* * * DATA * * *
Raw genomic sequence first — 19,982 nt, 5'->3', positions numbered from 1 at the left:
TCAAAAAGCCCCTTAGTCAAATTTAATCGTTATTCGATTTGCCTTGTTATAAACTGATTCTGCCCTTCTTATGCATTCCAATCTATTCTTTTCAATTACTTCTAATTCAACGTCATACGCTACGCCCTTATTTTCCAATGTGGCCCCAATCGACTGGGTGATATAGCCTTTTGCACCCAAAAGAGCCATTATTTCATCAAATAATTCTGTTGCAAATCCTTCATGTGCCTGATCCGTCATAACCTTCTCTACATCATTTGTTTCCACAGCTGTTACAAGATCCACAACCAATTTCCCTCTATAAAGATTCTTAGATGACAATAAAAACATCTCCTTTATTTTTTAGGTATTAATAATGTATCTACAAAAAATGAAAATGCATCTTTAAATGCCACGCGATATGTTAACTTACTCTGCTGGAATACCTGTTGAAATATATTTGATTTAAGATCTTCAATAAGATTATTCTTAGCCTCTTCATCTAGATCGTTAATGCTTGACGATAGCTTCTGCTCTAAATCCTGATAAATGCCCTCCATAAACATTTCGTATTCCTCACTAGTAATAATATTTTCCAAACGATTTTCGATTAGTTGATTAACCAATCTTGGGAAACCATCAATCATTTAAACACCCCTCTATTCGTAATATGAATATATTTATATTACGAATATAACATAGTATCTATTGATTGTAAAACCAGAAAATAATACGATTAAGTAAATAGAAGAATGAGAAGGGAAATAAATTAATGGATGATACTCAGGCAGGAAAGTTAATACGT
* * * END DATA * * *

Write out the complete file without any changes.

Raw genomic sequence first — 19,982 nt, 5'->3', positions numbered from 1 at the left:
TCAAAAAGCCCCTTAGTCAAATTTAATCGTTATTCGATTTGCCTTGTTATAAACTGATTCTGCCCTTCTTATGCATTCCAATCTATTCTTTTCAATTACTTCTAATTCAACGTCATACGCTACGCCCTTATTTTCCAATGTGGCCCCAATCGACTGGGTGATATAGCCTTTTGCACCCAAAAGAGCCATTATTTCATCAAATAATTCTGTTGCAAATCCTTCATGTGCCTGATCCGTCATAACCTTCTCTACATCATTTGTTTCCACAGCTGTTACAAGATCCACAACCAATTTCCCTCTATAAAGATTCTTAGATGACAATAAAAACATCTCCTTTATTTTTTAGGTATTAATAATGTATCTACAAAAAATGAAAATGCATCTTTAAATGCCACGCGATATGTTAACTTACTCTGCTGGAATACCTGTTGAAATATATTTGATTTAAGATCTTCAATAAGATTATTCTTAGCCTCTTCATCTAGATCGTTAATGCTTGACGATAGCTTCTGCTCTAAATCCTGATAAATGCCCTCCATAAACATTTCGTATTCCTCACTAGTAATAATATTTTCCAAACGATTTTCGATTAGTTGATTAACCAATCTTGGGAAACCATCAATCATTTAAACACCCCTCTATTCGTAATATGAATATATTTATATTACGAATATAACATAGTATCTATTGATTGTAAAACCAGAAAATAATACGATTAAGTAAATAGAAGAATGAGAAGGGAAATAAATTAATGGATGATACTCAGGCAGGAAAGTTAATACGT